> Rant mode on:
As I mentioned previously, we moved a few months ago, selling one overpriced house and buying another. This means that I have spent an inordinate amount of my precious sparetime at Home Depot, Lowes, Sears, HD Expo, Fortunoffs, etc.
Missus Big Picture has long ago made her preferences known for Lowes over the Depot. Its brighter, cleaner, better organized, more accessible to the average non-professional/non-contractor shopper.
And while Lowes service is not bad, Home Depot is awful — almost as bad as Sears, where tumbleweeds roll by in the Hicksville store, and staff — and customers — are non-existent.
I’ve been to the 3 different HD’s within 15 minutes of the house (the cannabilization issue is best left for another discussion) — all hours, days.
The Service isn’t bad — it is simply non-existent. No one in the aisles — electrical, plumbing, lighting, etc. There’s usually someone in paint, but thats only because someone has to mix the colors with the base paint. And a handful of souls watering the plants in outdoors/gardening.
Other than that, Nardelli’s legacy — other than the half a billion dollars he made off — will have been to eviscerate the vaunted customer service of Home Depot, leaving it an orange, hollow shell.
But $22.5 billion for share buybacks? Here’s a suggestion: Undo all of Nardelli’s slash & burn firings, or you’ll have nothing left — in terms of revenue and income — except for the buybacks.
Financial engineering is all well and good, but what about focusing on what made you the pre-eminent home improvement store in the first place?
Their sound is original — jangly roots-rock romp laced with bluegrass
and countrified leanings.
I agree with the reviewer who wrote that their bluesy debut album "fairly vibrates on DeLuca’s Dobro steel guitar and throaty wail."
DeLuca careens from influence to influence, paying homage to his predecessors and then going a step further.
The music is flavored with dollops of Jeff Buckley, Coldplay and
most of all, Bron Y-Aur Stomp Led Zeppelin.
I Trust You To Kill Me is one of those rare discs where there in not a single weak cut on the CD.
The band’s Myspace page has four songs to stream.
The band has been opening for the likes of Ben Folds and John Mayer. The next area show I could find is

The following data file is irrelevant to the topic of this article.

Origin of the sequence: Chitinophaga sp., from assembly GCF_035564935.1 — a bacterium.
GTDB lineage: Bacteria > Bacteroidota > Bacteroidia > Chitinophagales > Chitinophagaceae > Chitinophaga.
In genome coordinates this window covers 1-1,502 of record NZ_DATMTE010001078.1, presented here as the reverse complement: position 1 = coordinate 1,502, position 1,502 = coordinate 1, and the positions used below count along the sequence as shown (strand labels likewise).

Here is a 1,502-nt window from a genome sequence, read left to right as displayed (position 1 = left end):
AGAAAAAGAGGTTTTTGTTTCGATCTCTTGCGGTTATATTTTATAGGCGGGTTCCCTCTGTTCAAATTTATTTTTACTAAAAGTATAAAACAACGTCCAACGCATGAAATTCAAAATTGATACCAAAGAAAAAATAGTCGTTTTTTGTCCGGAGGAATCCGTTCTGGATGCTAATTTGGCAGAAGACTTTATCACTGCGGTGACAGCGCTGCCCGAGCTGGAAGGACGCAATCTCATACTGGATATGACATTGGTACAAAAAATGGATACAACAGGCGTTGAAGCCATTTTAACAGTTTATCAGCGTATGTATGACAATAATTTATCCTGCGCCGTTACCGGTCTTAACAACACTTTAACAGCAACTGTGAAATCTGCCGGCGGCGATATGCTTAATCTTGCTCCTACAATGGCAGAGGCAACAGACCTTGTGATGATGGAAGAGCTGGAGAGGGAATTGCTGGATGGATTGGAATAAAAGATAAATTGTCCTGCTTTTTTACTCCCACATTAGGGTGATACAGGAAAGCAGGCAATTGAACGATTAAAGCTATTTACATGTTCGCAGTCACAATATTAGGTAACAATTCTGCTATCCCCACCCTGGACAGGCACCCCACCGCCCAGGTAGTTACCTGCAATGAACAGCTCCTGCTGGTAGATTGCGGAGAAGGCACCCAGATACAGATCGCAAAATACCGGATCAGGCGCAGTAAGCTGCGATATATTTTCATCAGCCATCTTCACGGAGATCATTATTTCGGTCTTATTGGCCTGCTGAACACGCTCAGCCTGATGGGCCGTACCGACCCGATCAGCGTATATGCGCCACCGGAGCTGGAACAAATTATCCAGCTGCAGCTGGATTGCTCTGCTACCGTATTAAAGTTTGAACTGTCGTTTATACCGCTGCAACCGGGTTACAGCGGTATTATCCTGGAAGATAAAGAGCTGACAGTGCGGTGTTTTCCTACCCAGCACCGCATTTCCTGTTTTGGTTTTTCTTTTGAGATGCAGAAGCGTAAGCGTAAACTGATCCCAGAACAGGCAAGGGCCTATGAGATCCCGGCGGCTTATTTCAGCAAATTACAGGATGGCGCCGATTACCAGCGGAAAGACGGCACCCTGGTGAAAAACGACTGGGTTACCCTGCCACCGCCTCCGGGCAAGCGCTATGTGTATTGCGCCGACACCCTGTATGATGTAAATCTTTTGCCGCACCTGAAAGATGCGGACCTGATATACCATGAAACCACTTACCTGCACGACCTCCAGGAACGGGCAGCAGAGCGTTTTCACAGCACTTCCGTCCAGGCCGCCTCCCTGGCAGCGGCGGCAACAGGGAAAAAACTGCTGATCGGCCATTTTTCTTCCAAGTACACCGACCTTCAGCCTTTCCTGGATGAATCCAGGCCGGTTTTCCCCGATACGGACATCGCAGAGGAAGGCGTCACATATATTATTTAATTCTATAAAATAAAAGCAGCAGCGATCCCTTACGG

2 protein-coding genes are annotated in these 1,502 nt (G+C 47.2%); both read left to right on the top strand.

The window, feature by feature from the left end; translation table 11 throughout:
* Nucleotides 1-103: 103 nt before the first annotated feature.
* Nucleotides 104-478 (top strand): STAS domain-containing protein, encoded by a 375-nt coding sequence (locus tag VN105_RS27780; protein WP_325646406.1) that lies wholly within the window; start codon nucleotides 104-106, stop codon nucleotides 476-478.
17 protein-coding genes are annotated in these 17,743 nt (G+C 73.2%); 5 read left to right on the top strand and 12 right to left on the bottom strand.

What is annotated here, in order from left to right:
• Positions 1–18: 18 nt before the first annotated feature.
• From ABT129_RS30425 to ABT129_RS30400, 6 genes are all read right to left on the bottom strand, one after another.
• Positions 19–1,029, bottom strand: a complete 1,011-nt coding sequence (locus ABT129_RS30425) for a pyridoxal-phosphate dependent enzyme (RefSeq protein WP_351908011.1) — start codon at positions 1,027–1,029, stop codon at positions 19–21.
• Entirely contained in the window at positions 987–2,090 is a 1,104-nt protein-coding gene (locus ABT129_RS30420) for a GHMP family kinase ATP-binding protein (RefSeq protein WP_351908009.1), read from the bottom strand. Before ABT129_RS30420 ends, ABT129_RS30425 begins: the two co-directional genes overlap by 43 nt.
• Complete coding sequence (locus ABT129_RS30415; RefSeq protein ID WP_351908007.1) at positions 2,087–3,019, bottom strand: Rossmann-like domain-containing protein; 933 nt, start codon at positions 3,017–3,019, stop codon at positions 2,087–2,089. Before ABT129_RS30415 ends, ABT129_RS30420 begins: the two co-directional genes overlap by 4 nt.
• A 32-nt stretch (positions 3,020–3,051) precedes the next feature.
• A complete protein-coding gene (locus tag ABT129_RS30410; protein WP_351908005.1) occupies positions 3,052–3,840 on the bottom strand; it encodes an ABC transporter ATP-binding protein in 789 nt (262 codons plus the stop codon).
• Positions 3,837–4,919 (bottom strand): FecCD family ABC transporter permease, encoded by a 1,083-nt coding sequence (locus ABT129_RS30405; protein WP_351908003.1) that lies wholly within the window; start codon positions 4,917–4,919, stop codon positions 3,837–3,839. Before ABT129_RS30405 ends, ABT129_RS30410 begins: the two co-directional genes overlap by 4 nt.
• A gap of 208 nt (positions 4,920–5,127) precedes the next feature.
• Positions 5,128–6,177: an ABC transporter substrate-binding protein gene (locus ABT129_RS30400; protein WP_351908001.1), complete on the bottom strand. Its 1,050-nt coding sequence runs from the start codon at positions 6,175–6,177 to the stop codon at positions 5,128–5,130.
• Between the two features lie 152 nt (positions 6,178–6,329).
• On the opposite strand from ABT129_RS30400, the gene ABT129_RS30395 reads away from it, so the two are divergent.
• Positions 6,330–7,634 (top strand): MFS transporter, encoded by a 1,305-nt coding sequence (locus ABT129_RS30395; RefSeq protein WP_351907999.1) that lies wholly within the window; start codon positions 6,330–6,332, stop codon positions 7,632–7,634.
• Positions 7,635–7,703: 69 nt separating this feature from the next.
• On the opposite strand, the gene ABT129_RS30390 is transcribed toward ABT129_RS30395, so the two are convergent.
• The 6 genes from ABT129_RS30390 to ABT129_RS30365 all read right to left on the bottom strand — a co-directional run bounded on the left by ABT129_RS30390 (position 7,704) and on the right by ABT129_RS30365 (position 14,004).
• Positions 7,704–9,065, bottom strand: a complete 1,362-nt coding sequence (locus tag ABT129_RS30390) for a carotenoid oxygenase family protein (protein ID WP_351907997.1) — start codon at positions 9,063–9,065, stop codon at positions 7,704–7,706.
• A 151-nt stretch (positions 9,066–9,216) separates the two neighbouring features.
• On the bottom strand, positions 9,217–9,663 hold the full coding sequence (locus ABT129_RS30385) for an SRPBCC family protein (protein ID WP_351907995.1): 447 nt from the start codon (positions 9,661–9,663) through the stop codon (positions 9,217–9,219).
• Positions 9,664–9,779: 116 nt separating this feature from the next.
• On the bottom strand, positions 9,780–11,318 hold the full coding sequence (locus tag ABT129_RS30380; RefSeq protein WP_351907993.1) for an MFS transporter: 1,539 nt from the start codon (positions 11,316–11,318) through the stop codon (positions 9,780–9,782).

Tue Jul 31st 2007, Bowery Ballroom, NY
Yesterday, we learned that the NAHB Housing Market Index, a gauge of home-builder confidence, declined to its lowest reading since the 1991 recession:
Source: NAHB, Wells Fargo
Given the high inventory still around, its no surprise that all three components of index dropped: Single-family Home Sales fell to 29 (from 31); Traffic of Prospective Buyers droped to 21 from 22; Expected Sales for the next Six Months declined to 39 from 41.
The last time the HMI was this low was in the throes of the 1990-91 recession.
Rather than spend much time on this well-covered report, I want to draw your attention to a little followed report on Home Valuation. I stumbled across this extremely informative analysis, filled with great
info-porn maps (below) from Global Insight and National City
It looks at the regions of the country which have had the greatest home price appreciation and, by their measures, are the most overvalued.
First the good news: less homes are overvalued today than in 2005, when the study found
45% of all homes 23% of homes were overvalued by 45%.
Today, 14% of homes for sale are still overvalued — but by only 25%:
The following shows where the overvalued/undervalued homes are located:
That decrease in overvaluation comes as no surprise: The huge overhang of inventory = price decreases (see below).
Thus, many of the over-valued regions are becoming a little less overvalued.
But, depsite the hopes of the bottom-callers, there is still a ways to go.
Full Study: House Prices in America – Q1 2007
A Global Insight / National City Corporation, June 2007
2006 Q1 PDF: http://www.globalinsight.com/gcpath/1Q2006report.pdf
additional graphs, and a summary of the report, after the jump